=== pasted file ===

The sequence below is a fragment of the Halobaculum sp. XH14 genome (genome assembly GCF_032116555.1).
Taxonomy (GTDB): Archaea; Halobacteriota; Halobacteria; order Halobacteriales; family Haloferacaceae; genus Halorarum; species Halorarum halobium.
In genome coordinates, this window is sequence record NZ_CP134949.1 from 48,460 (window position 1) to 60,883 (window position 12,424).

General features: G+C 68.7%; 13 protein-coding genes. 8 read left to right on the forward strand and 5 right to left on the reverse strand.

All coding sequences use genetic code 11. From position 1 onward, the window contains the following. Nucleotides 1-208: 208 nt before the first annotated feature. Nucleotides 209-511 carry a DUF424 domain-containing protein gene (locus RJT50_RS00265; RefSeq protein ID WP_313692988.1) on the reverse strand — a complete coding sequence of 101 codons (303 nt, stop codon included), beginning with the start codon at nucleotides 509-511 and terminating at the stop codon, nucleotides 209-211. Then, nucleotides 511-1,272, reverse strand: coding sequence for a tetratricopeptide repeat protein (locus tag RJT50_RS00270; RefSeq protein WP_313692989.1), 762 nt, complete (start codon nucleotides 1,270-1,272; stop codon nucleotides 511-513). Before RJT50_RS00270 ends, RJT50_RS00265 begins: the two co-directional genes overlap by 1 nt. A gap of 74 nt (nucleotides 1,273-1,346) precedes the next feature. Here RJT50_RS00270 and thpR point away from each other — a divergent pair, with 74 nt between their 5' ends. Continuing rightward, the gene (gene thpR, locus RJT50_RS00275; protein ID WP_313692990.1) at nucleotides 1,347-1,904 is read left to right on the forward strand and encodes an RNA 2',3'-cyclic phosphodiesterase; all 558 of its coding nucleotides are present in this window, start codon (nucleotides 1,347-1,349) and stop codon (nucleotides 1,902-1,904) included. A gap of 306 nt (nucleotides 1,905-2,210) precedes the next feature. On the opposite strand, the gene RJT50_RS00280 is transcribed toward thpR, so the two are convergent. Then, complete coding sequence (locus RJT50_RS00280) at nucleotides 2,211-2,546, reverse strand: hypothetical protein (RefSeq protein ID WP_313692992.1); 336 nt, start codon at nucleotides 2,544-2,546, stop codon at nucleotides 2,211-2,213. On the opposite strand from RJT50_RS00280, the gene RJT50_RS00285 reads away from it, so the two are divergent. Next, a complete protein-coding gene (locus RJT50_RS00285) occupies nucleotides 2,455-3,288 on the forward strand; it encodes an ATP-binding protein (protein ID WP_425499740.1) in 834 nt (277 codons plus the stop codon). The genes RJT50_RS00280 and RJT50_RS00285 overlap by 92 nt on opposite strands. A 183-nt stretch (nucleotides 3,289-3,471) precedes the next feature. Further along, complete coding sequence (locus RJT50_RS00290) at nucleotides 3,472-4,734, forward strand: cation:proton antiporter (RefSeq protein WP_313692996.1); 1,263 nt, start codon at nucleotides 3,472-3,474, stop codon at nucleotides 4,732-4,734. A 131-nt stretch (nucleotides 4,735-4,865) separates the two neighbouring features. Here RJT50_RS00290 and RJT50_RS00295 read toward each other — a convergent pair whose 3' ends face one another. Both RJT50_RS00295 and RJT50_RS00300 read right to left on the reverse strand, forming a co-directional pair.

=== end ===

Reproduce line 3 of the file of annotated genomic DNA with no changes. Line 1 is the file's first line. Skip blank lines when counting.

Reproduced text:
In genome coordinates, this window is sequence record NZ_CP134949.1 from 48,460 (window position 1) to 60,883 (window position 12,424).